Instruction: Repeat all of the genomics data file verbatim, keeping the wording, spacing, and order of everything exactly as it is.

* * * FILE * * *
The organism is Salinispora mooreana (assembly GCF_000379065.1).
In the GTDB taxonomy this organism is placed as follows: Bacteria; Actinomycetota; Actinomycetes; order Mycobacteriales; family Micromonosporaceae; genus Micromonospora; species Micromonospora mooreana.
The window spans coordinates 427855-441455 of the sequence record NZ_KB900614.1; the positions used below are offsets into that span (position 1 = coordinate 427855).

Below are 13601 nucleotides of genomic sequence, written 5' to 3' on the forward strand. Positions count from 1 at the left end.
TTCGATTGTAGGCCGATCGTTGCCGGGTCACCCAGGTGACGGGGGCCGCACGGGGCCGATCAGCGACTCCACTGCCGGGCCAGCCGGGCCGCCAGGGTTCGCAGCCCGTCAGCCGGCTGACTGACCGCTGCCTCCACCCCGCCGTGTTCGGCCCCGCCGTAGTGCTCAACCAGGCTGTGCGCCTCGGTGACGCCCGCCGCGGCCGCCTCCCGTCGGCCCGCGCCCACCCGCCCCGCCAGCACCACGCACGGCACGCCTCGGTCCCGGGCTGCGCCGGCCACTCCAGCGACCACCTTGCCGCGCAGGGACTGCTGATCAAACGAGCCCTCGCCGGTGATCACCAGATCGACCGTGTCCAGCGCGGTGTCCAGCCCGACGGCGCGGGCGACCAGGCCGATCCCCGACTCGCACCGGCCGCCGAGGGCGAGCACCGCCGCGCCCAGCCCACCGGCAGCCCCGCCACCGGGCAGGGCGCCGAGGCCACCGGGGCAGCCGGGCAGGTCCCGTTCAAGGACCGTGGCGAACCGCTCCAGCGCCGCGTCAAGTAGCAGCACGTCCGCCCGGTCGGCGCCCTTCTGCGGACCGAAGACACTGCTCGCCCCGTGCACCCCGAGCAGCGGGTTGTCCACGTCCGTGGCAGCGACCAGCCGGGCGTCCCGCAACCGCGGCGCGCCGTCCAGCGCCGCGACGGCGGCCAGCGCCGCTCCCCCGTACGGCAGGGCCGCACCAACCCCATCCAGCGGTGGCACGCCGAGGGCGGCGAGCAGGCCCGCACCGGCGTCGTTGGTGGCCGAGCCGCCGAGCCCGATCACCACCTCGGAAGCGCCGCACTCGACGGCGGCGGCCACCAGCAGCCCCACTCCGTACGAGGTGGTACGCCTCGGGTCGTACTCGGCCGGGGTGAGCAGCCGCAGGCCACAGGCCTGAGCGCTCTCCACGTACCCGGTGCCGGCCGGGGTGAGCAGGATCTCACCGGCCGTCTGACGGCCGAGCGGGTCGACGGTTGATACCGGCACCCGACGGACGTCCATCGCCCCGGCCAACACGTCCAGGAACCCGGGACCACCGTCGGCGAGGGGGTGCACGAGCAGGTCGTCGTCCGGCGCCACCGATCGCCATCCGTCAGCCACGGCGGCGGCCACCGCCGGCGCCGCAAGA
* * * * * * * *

The organism is Salinispora mooreana (assembly GCF_000379065.1).
In the GTDB taxonomy this organism is placed as follows: Bacteria; Actinomycetota; Actinomycetes; order Mycobacteriales; family Micromonosporaceae; genus Micromonospora; species Micromonospora mooreana.
The window spans coordinates 427855-441455 of the sequence record NZ_KB900614.1; the positions used below are offsets into that span (position 1 = coordinate 427855).

Below are 13601 nucleotides of genomic sequence, written 5' to 3' on the forward strand. Positions count from 1 at the left end.
TTCGATTGTAGGCCGATCGTTGCCGGGTCACCCAGGTGACGGGGGCCGCACGGGGCCGATCAGCGACTCCACTGCCGGGCCAGCCGGGCCGCCAGGGTTCGCAGCCCGTCAGCCGGCTGACTGACCGCTGCCTCCACCCCGCCGTGTTCGGCCCCGCCGTAGTGCTCAACCAGGCTGTGCGCCTCGGTGACGCCCGCCGCGGCCGCCTCCCGTCGGCCCGCGCCCACCCGCCCCGCCAGCACCACGCACGGCACGCCTCGGTCCCGGGCTGCGCCGGCCACTCCAGCGACCACCTTGCCGCGCAGGGACTGCTGATCAAACGAGCCCTCGCCGGTGATCACCAGATCGACCGTGTCCAGCGCGGTGTCCAGCCCGACGGCGCGGGCGACCAGGCCGATCCCCGACTCGCACCGGCCGCCGAGGGCGAGCACCGCCGCGCCCAGCCCACCGGCAGCCCCGCCACCGGGCAGGGCGCCGAGGCCACCGGGGCAGCCGGGCAGGTCCCGTTCAAGGACCGTGGCGAACCGCTCCAGCGCCGCGTCAAGTAGCAGCACGTCCGCCCGGTCGGCGCCCTTCTGCGGACCGAAGACACTGCTCGCCCCGTGCACCCCGAGCAGCGGGTTGTCCACGTCCGTGGCAGCGACCAGCCGGGCGTCCCGCAACCGCGGCGCGCCGTCCAGCGCCGCGACGGCGGCCAGCGCCGCTCCCCCGTACGGCAGGGCCGCACCAACCCCATCCAGCGGTGGCACGCCGAGGGCGGCGAGCAGGCCCGCACCGGCGTCGTTGGTGGCCGAGCCGCCGAGCCCGATCACCACCTCGGAAGCGCCGCACTCGACGGCGGCGGCCACCAGCAGCCCCACTCCGTACGAGGTGGTACGCCTCGGGTCGTACTCGGCCGGGGTGAGCAGCCGCAGGCCACAGGCCTGAGCGCTCTCCACGTACCCGGTGCCGGCCGGGGTGAGCAGGATCTCACCGGCCGTCTGACGGCCGAGCGGGTCGACGGTTGATACCGGCACCCGACGGACGTCCATCGCCCCGGCCAACACGTCCAGGAACCCGGGACCACCGTCGGCGAGGGGGTGCACGAGCAGGTCGTCGTCCGGCGCCACCGATCGCCATCCGTCAGCCACGGCGGCGGCCACCGCCGGCGCCGCAAGA